In the crowded primary race to challenge Maggie Hassan (D-N.H.) for her Senate seat, Republican Kevin Smith argues that his decade as the town manager of Londonderry is what sets him apart.
But Smith allegedly dismissed and mishandled repeated complaints of workplace harassment and retaliation while he held that role, and the town eventually settled a related lawsuit at the public’s expense, HuffPost has learned.
Smith is running in an 11-way Republican primary with no clear front-runner, but he is near the front of the pack. In the first quarter of the year, his campaign trailed only state Senate President Chuck Morse’s in the amount of cash on hand and fundraising.
Whoever prevails will challenge Hassan, whose seat is a must-win for Democrats hoping to keep their fragile 50-seat majority in the Senate. Hassan is considered one of their most vulnerable members. In 2016, she unseated Republican Sen. Kelly Ayotte by just 1,017 votes, and her current approval rating hovers below 50%.
Smith’s alleged role in mishandling the harassment and retaliation complaint has not been previously reported.
In 2018, Nicole Doolan, who had worked for the town of Londonderry as an administrative assistant for nine years, sued the town and her former manager, accusing them of disability discrimination, sexual harassment and retaliation. In her lawsuit, Doolan said the harassment began after she complained to her union that her boss — the town tax assessor — was making her do personal errands, and she said it escalated for several years. Smith, who served as Londonderry’s town manager from 2013 to January 2022, eventually became involved in covering for those who were harassing her, Doolan claimed.
Smith himself made demeaning comments about women in the workplace, Doolan claimed, such as making “dumb blonde jokes” and referring to a female subordinate as “pork chop.”
Doolan’s suit lays out several allegations against her former boss, Karen Marchant, and Marchant’s deputy, Rick Brideau. While Doolan was on disability leave, she claimed, a town official threatened to eliminate her job. When Doolan returned, there was a video camera pointed at her desk with a feed and audio that played in Marchant’s office, ostensibly to monitor people entering the office. Brideau also used the video feed, she said ― to see whether members of the public who needed tax assessor services were good-looking and decide whether to get up from his desk and help.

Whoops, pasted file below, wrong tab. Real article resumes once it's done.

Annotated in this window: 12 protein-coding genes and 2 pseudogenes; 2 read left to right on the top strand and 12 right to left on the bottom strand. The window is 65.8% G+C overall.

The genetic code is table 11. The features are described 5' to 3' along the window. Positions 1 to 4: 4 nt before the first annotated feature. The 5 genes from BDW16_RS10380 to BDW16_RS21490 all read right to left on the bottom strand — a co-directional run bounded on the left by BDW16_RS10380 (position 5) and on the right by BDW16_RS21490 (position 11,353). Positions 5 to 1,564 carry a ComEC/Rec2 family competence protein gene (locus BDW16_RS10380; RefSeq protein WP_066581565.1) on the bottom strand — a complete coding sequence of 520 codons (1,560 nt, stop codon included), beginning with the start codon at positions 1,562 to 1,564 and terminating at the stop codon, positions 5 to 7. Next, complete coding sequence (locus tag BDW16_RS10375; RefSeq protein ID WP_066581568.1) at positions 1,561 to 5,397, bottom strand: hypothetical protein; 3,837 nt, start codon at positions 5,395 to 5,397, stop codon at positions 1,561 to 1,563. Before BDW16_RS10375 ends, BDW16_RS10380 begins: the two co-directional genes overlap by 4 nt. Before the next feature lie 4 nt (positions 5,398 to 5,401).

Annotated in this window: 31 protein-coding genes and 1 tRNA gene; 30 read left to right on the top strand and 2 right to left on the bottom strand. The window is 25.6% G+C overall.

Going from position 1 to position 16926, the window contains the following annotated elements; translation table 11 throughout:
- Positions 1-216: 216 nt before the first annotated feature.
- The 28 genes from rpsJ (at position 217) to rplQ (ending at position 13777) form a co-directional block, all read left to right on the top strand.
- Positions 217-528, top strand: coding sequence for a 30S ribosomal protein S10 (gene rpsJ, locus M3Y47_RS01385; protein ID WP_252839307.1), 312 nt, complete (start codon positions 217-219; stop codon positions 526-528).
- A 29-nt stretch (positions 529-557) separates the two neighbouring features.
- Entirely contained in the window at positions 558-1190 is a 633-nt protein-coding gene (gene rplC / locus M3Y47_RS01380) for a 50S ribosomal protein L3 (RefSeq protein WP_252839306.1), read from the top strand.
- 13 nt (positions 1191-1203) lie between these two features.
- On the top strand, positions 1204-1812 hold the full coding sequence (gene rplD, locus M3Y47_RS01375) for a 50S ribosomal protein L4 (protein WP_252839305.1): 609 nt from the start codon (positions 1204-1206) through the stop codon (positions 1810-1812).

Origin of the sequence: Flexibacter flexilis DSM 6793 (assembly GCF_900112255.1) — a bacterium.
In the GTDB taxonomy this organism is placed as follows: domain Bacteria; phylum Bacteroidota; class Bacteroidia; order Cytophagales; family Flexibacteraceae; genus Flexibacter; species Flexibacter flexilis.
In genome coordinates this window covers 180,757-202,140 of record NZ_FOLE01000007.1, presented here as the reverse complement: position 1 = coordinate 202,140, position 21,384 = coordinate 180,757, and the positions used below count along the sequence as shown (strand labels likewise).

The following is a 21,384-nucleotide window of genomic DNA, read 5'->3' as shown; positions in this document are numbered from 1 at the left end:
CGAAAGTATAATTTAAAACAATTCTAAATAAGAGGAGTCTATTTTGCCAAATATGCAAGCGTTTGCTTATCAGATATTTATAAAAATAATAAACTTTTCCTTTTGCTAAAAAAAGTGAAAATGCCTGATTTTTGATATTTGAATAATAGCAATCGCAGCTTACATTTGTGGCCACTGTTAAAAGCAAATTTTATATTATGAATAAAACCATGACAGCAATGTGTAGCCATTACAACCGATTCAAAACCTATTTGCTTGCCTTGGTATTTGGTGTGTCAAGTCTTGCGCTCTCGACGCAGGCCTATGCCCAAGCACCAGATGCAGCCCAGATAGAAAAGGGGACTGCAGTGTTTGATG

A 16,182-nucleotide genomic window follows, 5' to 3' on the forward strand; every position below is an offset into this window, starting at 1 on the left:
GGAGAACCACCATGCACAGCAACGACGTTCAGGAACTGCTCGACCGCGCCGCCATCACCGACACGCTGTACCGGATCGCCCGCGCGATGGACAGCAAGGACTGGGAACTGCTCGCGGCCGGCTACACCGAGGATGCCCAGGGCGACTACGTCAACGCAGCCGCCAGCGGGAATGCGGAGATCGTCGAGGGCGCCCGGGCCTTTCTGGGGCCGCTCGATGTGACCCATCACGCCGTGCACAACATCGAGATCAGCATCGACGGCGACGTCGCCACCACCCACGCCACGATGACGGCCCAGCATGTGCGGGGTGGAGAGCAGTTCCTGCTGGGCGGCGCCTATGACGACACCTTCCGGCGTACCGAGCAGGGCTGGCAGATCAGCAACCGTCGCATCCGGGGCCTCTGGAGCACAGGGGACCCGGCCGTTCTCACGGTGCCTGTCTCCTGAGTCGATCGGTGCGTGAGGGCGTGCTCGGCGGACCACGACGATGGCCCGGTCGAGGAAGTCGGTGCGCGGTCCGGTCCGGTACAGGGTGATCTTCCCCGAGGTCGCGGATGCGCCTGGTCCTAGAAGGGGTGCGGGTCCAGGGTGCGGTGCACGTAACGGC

Doolan said Brideau made jerk-off motions at her on several occasions, made lewd comments about how other women in the office dressed, and watched video of girls undressing on his work computer. When Doolan complained to Marchant about the video, she said, Marchant told Brideau to angle his computer monitor so others couldn’t see.
Doolan complained repeatedly to Smith, according to the lawsuit, and in late 2014 he set up a mediation with Doolan, Marchant and Brideau. Smith discouraged Doolan from bringing a union representative, her lawsuit claimed, although she was entitled to do so, saying he believed the representative would intimidate her bosses. Smith met with Doolan three more times, she said, and each time told her not to bring a representative. She said he pushed her to take a job in another department instead of taking action against her bosses.
For much of this time, Doolan claimed, Marchant, Smith and other town government employees sandbagged her requests to increase her hours or become a full-time employee while other part-time employees were allowed to work up to 40 hours.
Eventually, she said, Smith also took actions that she believed to be retaliatory. In 2016, after she complained to him that she was being assigned more work than was possible in her 28-hour week and was working off the clock without additional pay, Smith told her she was being “disrespectful” and gave her an official warning. She resigned a month later.
Doolan filed her suit in June 2018, which Doolan and the town of Londonderry settled for an undisclosed amount of money in September 2020.
In its initial response to Doolan’s lawsuit, before the settlement, Londonderry admitted that Doolan complained to Smith about Brideau’s lewd behavior. But the town denied that Brideau acted inappropriately or that Marchant failed to intervene. Smith did offer Doolan a job in another department, the town said, but it denied that he told her not to bring a union representative to any meetings.
Doolan did complain that Smith called a subordinate “pork chop” and made dumb-blonde jokes, the town said, but it called her claims “baseless.” Her co-workers who were allowed to work extra hours were covering for staffing shortages, the town said, and the cuts to Doolan’s hours were budgetary, not discriminatory. The town also conceded there was a video camera pointed at her desk to monitor members of the public.
Seb Rougemont, a spokesman for Smith’s Senate campaign, called Doolan’s claims “flat-out false.” Smith managed more than 200 employees, Rougemont added, and has made his personnel file available to the public.
“As Town Manager, Kevin always put what was in the best interest of the people of Londonderry first,” Rougemont said in a statement. “Doolan was disciplined for insubordination toward her supervisor. This caused her to resign. … The statements made about Kevin Smith in this lawsuit by a disgruntled former employee are entirely unfounded and uncorroborated.”
Doolan, her attorney and the attorney who represented Londonderry all did not respond to requests for interviews, and Marchant could not be reached for comment. Brideau died in 2021. The chair of Londonderry’s town council, John Farrell, declined to comment.